How should one determine the effect on your rating calculation of my less reliable rating should we play? I don't see an argument for increasing or decreasing your rating more than otherwise, though it might increase the uncertainty of the reliability of your rating.

I agree in Elo systems K should be revised periodically, based on such things as frequency of playing and observed reliability of recent results.

Kevin Bonham
03-04-2011, 02:13 PM
I don't see an argument for increasing or decreasing your rating more than otherwise, though it might increase the uncertainty of the reliability of your rating.

Actually in Glicko and related systems a player who plays an unreliably rated opponent will have their rating increase or decrease less than for the same result against a more reliably rated opponent.

The reason for this is that if a player gets unusually good/bad results against players of a specific rating level, the probability that this is because they are a stronger/weaker player than their current rating indicates is higher if the opponents are reliably rated. If the opponents are unreliably rated it's more likely the player is still at their previous strength. (It's also possible the player is even stronger/worse than these results against unreliably rated players ndicate, but that is much less likely.)

Kaitlin
03-04-2011, 04:51 PM
What about a rating system where you only get points if you play someone within 500 points of your points. I your oppers is the same points as you, you get 1 point for winning. If they are 1 point different you get 499/500's of a point and if they are 499 points different you get 1/500's of a point. If they are 499 above you and you win you still only get 1/500's of a point.

That seems fair :)

You could make it 1000 but 500 each side is 1000 so that seems a good number.

Santa
04-04-2011, 12:32 AM
Actually in Glicko and related systems a player who plays an unreliably rated opponent will have their rating increase or decrease less than for the same result against a more reliably rated opponent.

The reason for this is that if a player gets unusually good/bad results against players of a specific rating level, the probability that this is because they are a stronger/weaker player than their current rating indicates is higher if the opponents are reliably rated. If the opponents are unreliably rated it's more likely the player is still at their previous strength. (It's also possible the player is even stronger/worse than these results against unreliably rated players ndicate, but that is much less likely.)

That has confused me no end!!

If a player's rating is unreliable, who's to say whether he's better than the rating suggests, or worse?

If he's better, his opponents should increase more for a win than otherwise. Conversely, if he's worse, then his opponents should increase less for a win.

Overall, I don't expect unreliably-rated players to have much impact.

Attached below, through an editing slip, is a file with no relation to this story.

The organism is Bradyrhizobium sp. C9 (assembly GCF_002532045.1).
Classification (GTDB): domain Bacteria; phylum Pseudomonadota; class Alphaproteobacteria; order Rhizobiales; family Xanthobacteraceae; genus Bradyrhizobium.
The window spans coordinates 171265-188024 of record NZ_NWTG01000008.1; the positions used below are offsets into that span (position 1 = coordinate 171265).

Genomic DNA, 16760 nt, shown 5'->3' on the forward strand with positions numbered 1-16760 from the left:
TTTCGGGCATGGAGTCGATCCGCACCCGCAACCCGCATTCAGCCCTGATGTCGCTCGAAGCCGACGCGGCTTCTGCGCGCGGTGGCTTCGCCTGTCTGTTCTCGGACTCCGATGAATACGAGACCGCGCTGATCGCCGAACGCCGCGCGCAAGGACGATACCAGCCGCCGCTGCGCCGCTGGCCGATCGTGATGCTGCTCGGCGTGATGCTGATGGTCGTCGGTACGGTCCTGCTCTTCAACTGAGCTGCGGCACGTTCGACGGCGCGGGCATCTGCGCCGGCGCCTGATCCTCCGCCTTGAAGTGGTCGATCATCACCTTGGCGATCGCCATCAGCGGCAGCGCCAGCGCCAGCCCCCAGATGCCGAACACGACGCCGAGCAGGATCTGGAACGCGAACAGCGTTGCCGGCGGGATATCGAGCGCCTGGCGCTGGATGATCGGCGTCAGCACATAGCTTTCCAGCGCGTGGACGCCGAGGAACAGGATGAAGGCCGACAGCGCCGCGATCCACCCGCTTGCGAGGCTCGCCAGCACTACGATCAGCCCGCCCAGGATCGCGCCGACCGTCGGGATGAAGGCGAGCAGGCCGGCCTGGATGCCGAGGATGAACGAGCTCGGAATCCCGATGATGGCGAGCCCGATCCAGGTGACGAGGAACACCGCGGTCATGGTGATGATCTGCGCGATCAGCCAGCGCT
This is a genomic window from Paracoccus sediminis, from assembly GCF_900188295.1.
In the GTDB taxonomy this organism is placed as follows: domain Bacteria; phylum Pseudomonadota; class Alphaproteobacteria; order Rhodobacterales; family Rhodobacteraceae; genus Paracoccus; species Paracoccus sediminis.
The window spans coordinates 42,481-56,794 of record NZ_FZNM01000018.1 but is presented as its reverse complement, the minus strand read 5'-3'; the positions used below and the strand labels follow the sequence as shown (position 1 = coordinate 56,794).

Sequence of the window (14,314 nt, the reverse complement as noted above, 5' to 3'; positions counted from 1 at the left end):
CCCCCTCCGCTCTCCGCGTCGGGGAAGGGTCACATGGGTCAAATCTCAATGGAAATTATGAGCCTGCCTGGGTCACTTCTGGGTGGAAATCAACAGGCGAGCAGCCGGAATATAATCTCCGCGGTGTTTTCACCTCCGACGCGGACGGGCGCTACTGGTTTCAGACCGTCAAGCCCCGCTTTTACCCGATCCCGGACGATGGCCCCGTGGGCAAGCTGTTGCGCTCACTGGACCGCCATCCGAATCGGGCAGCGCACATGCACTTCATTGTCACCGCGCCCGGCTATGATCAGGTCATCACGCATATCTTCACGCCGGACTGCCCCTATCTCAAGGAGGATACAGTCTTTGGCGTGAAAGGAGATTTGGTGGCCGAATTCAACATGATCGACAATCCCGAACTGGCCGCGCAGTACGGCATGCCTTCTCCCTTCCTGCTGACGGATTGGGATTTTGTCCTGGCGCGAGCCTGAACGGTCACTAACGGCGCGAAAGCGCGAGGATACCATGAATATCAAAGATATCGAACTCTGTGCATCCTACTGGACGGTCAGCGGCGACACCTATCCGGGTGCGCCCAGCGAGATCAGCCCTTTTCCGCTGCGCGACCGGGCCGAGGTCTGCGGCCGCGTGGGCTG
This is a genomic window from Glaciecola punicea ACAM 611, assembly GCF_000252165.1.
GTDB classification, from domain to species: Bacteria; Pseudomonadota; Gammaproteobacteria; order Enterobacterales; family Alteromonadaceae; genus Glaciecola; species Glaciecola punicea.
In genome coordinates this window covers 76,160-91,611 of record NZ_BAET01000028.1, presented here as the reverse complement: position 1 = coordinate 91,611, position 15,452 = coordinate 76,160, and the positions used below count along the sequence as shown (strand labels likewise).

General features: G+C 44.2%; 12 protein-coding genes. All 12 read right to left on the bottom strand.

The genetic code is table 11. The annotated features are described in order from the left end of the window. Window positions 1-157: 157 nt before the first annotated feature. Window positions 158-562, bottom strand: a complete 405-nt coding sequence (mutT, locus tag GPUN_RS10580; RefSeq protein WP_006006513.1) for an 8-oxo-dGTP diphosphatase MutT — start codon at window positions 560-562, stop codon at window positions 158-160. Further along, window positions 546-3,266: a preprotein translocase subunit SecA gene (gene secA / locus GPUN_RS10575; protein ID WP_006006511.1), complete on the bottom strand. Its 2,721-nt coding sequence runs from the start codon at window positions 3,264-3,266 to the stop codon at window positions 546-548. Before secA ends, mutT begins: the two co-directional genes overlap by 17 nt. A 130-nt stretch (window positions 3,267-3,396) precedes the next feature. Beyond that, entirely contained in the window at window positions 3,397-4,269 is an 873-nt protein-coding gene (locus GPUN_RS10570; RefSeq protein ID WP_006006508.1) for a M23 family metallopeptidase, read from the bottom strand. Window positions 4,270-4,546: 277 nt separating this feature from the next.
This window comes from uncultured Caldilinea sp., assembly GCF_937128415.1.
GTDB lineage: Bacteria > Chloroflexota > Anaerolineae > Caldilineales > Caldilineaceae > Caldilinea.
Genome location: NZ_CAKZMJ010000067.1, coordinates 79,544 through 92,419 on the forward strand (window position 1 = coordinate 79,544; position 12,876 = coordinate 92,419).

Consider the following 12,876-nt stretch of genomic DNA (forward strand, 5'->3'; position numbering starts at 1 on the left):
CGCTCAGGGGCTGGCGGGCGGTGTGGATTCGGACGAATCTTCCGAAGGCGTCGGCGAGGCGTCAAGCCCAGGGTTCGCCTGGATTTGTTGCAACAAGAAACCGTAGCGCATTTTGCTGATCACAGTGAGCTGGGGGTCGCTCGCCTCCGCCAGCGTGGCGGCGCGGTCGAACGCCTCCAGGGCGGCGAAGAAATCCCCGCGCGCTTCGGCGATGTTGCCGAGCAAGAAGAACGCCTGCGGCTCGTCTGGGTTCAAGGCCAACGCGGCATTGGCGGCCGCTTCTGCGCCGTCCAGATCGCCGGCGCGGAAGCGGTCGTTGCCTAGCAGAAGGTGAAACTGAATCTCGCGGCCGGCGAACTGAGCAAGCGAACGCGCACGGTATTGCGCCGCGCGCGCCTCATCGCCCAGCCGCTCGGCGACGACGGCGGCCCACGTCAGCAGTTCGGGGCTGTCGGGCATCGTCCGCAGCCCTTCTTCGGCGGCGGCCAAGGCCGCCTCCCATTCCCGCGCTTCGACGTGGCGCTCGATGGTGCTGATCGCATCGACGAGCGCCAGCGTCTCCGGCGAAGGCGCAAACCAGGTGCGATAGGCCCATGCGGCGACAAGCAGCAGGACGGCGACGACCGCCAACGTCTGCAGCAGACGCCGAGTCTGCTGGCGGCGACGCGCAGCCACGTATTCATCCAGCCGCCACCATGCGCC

fwiw I ras reading an old OTM the other day, published after Jamo took over from me. At that time, Glicko would, I expect, have asserted I had a reliable rating - I'd played a lot of games in recent times, and my rating hadn't changed a lot, it's trend was up, but nothing spectacular.

Until I played in the Dandenong Champs at the time in question. I came equal second and, according to rhe report, earned a 99-point rating increase.

At the time, I was playing another tournement (Waverley) where my results were less stellar and I earned a ratings decrease of 30 or so. But then again, there was another Waverley tounament in the same period where I earned a counter-balancing 30 or so increase.

Logically, Glicko2 should have determined that my rating was less reliable and so rewarded those who beat me by a lesser amount. Or is there something I've overlooked?

Kevin Bonham
04-04-2011, 01:00 AM
If a player's rating is unreliable, who's to say whether he's better than the rating suggests, or worse?

He's more likely to be worse than better because the set of unreliably rated players includes many who are inactive and these typically play below rating strength on return.

Actually, if you beat an unreliable player rated well above you, it's more likely because he's worse than his rating, but in the less common case that you lose to one rated well below you, it's possibly because he's better than it (eg new player with relatively few games). So in both cases there is good reason for the system to treat the result with caution and scale it down.


Logically, Glicko2 should have determined that my rating was less reliable and so rewarded those who beat me by a lesser amount. Or is there something I've overlooked?

Reliability works the same way in Glicko 1 and 2. It is a function of the amount and age of data and not the performance.

Glicko 2 might have determined your rating was more volatile. But (see http://www.glicko.net/glicko/glicko2.doc/example.html) "The opponents' volatilities are not relevant in the calculations. " so the opponents will not be rewarded less if you are recorded as more volatile.